Trail of the Ancients Scenic Byway (New Mexico) facts for kids
Quick facts for kidsTrail of the Ancients Scenic Byway
The Trail of the Ancients is a New Mexico Scenic Byway to prehistoric archaeological and geological sites of northwestern New Mexico. It provides insight into the lives of the Ancestral Puebloans and the Navajo, Ute, and Apache peoples. Geological features include canyons, volcanic rock features, and sandstone buttes. Several of the sites are scenic and wilderness areas with recreational opportunities.
The Trail of the Ancients captures the archaeological evidence of hunter and gatherers who lived in the area since 10,000 B.C. or earlier, in the northwestern portion of the state. The Ancient Puebloans that lived in the area between about 850 and 1250 A.D. are the ancestors of the modern Hopi, Zuni and Rio Grande Pueblo tribes. Navajos, from the Athabascan tribal areas in northwestern Canada, migrated into the area about 500 years ago. Other Native Americans include the Utes and Apaches.
Native peoples left evidence of their lives in ruins of agricultural communities, broken pieces of pottery, tools, pictographs, and petroglyphs. The landscape includes large sandstone formations, desolate deserts, interesting views, and geologic formations.
A key site on the byway are the ruins at Chaco Canyon, which was the "ceremonial center" for puebloan people at that and outlying pueblos between 850 and 1250 A.D. Other key sites are the El Morro National Monument and El Malpais National Monument.
A great portion of the land in northwestern New Mexico belongs to the Navajo Nation. The route traverses multiple roads, including U.S. Route 64, U.S. Route 550, NM 57, NM 122 and other state, county and Navajo Nation roads.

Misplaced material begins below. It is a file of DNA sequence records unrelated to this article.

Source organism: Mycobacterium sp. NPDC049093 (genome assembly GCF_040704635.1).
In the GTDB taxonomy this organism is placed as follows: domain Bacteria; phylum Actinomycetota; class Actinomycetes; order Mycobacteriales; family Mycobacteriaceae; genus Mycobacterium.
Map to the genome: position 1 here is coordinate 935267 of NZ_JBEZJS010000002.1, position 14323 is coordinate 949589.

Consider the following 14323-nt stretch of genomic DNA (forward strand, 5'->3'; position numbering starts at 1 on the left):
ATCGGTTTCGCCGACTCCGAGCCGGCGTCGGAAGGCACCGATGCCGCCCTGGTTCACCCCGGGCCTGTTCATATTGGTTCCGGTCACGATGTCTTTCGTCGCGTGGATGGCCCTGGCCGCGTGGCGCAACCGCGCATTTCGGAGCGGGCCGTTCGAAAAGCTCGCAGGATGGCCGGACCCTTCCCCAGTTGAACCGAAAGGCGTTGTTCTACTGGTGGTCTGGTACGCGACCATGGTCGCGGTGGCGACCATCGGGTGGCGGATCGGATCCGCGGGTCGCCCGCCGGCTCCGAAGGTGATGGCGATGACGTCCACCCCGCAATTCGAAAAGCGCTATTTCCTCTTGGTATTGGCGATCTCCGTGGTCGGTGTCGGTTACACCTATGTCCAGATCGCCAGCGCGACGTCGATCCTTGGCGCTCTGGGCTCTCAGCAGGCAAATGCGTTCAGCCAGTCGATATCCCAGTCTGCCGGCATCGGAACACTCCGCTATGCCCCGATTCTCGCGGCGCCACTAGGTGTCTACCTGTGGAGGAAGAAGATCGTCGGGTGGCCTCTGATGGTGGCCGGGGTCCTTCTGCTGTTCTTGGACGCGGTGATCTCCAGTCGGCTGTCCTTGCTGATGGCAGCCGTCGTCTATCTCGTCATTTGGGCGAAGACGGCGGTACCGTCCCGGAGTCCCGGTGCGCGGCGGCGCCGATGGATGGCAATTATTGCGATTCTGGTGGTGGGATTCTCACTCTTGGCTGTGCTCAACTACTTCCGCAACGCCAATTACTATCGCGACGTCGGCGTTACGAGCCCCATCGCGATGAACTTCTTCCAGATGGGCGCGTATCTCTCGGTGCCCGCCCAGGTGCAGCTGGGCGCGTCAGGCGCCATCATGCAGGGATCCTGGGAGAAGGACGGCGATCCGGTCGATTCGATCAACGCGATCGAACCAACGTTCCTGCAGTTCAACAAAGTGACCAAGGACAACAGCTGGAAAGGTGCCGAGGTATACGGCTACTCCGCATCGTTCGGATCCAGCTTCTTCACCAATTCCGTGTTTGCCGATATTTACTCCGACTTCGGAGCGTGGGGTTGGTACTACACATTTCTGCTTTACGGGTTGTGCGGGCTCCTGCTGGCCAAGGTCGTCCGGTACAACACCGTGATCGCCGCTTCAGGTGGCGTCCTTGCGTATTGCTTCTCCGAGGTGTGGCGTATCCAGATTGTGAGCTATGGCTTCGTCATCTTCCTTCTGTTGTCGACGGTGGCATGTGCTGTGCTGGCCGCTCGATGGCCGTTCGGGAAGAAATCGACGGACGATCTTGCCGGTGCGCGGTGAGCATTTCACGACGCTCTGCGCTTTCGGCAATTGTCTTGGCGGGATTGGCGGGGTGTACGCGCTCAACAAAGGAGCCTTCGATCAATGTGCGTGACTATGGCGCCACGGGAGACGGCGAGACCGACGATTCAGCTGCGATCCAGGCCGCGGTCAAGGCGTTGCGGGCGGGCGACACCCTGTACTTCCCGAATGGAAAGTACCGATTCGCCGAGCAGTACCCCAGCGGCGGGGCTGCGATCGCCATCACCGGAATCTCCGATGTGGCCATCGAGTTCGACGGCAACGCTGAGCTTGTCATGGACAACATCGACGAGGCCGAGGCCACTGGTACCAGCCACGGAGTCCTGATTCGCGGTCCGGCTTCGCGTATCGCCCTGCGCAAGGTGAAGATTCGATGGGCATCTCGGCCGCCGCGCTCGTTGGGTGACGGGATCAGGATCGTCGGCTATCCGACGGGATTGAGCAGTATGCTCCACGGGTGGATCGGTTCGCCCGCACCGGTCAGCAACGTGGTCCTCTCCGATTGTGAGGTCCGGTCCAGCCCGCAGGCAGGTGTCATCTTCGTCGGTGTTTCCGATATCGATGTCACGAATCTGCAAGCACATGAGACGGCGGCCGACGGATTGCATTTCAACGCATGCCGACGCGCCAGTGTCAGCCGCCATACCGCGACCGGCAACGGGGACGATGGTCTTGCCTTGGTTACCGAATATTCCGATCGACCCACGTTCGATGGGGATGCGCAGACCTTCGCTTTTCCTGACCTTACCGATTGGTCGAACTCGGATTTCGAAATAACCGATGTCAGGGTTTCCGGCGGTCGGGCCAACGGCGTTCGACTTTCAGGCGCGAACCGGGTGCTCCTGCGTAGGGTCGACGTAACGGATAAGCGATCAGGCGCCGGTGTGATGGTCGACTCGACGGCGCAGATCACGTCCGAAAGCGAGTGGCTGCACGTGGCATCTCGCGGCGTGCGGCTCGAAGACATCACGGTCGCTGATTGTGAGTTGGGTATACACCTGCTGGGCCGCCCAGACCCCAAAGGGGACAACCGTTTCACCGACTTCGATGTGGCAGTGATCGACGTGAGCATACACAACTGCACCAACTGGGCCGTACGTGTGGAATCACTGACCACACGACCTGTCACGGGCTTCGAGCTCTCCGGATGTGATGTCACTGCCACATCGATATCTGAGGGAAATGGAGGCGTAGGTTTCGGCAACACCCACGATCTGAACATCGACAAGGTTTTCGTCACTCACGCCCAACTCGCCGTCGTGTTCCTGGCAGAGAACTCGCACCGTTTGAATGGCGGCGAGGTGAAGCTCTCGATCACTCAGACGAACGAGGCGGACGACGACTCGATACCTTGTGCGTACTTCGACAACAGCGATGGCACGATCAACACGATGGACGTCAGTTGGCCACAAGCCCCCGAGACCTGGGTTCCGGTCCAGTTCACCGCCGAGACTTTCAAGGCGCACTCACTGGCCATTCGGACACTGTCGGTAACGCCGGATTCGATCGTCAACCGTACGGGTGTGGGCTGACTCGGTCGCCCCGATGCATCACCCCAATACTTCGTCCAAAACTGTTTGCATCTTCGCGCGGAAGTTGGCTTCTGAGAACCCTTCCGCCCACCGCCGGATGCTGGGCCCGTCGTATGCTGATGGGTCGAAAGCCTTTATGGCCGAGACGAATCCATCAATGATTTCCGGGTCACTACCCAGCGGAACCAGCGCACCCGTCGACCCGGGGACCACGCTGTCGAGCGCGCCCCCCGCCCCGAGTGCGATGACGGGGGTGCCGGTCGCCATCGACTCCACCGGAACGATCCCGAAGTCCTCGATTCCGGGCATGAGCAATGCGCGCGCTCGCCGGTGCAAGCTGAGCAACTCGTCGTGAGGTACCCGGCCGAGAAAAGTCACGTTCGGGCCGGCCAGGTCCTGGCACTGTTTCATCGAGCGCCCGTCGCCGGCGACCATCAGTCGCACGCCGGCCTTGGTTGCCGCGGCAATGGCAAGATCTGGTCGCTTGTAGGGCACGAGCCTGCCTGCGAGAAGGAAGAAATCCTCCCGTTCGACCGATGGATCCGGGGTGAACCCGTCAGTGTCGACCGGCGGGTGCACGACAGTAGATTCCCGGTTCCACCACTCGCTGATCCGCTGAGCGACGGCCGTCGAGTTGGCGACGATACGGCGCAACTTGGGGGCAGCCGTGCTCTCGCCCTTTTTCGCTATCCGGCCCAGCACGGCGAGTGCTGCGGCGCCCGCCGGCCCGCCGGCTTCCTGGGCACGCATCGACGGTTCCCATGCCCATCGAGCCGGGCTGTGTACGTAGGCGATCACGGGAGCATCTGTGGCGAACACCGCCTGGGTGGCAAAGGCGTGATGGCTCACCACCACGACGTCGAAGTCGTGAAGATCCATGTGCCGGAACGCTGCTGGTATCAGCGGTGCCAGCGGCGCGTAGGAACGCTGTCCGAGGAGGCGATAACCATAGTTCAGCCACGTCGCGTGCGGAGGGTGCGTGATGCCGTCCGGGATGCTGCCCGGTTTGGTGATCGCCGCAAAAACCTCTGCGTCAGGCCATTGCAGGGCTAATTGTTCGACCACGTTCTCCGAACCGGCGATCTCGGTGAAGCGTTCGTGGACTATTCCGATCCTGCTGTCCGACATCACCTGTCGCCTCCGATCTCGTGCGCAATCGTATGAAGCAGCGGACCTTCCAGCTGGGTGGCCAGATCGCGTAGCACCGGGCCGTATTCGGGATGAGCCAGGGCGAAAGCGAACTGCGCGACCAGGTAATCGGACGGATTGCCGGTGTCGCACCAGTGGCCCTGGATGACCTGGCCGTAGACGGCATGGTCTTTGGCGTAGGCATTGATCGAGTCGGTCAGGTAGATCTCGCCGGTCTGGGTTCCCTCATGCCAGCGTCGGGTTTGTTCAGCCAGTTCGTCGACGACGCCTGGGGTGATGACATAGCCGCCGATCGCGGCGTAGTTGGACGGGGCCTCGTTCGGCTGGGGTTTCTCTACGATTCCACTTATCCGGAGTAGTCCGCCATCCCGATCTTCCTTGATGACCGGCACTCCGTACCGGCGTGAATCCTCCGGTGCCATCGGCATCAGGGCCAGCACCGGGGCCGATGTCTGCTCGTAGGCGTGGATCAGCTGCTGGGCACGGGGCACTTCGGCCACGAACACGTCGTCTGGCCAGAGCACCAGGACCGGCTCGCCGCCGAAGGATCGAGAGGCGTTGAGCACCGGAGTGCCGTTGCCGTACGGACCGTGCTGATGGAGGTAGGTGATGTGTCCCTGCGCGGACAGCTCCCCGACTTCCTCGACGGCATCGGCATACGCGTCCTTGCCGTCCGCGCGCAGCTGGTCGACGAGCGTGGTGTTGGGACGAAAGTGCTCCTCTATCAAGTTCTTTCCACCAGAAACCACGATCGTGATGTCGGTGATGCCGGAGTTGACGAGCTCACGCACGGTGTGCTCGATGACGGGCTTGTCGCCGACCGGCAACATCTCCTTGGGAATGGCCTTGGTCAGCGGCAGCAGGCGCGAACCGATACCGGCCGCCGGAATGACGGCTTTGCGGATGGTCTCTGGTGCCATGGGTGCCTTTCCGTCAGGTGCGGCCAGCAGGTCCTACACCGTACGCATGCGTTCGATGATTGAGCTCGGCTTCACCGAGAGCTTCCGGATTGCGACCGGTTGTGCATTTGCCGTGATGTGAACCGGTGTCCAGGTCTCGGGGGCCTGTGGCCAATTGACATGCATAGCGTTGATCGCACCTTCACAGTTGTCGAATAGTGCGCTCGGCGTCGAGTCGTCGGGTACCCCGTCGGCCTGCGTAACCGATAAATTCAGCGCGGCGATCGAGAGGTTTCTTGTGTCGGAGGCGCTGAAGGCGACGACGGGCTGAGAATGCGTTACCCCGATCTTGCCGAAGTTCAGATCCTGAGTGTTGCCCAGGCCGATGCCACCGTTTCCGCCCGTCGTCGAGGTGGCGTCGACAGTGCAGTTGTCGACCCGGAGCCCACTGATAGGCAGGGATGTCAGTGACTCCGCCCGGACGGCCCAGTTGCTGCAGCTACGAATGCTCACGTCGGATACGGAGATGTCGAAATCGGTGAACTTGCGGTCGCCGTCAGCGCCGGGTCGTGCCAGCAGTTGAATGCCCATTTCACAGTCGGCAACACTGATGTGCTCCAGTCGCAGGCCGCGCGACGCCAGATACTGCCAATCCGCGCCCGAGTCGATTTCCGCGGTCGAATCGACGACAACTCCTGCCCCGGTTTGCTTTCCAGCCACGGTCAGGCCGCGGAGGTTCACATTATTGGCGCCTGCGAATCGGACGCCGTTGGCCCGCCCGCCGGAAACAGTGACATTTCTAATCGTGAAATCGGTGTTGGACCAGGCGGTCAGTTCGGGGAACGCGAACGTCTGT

Chaco Culture National Historic Park
Chaco Culture National Historical Park, a UNESCO World Heritage Site that was inhabited in the canyon between 850 and 1250 A.D., is the center and starting point for the byway. It is located in a remote location on a rugged road. To reach the Chaco Culture site, follow National Park Service signs from U.S. Route 550, turning first onto County Road 7900. There are a visitor center, six monumental sites, and a trail to other sites.
Continue south on NM 371 to Navajo Road 48. Turn right on McKinley County Road 19 and continue on the road to the Casamero Pueblo, which was an outlier of the Chacoan site between about A.D. 1000 and 1125.
Grants volcanic sites
Travel south on McKinley County Road 19 to NM 122, turn left and travel the road to Grants, where there is the New Mexico Mining Museum. Continue on NM 122 to NM 117 and drive south to the El Malpais National Monument, made about 3,000 years ago by lava flows.
Return to Grants and from NM 122, take NM 53 south to the Ice Cave and Zuni-Bandera volcanic field, where there is the "Chain of Craters" of cinder cones.
Drive west on NM 53 to El Morro National Monument, a large butte that appears "like a huge ocean liner" on the horizon.
Gallup is located north on NM 602, where there is a mural to the Navajo Code Talkers of World War II, Indian crafts for sale, a Visitor's Center, the Rex Mining Museum, and the historic El Rancho Hotel & Motel.
Two Grey Hills and Toadlena are two trading posts located north of Gallup in Newcomb on U.S. Route 491. There are about 1,500 Navajo people living near the trading posts, some of whom who sell their woven rugs at the trading posts.
Farmington, where two thirds of the surface water in New Mexico flows through area rivers, is north on U.S. Route 64. Recreational trails and the Farmington Museum are key sites.
Aztec Ruins National Monument
Badlands recreation areas
South of Bloomfield off of NM 371, in the badlands of New Mexico, are the Bisti Wilderness Area, De-Na-Zin Wilderness Area, and Angel Peak Scenic Areas.
The Trail of the Ancients Scenic Byway was made one of the New Mexico Scenic Byways after July 31, 1998 and by 2013.
Examples of Navajo hogans
Trail of the Ancients Scenic Byway (New Mexico) Facts for Kids. Kiddle Encyclopedia.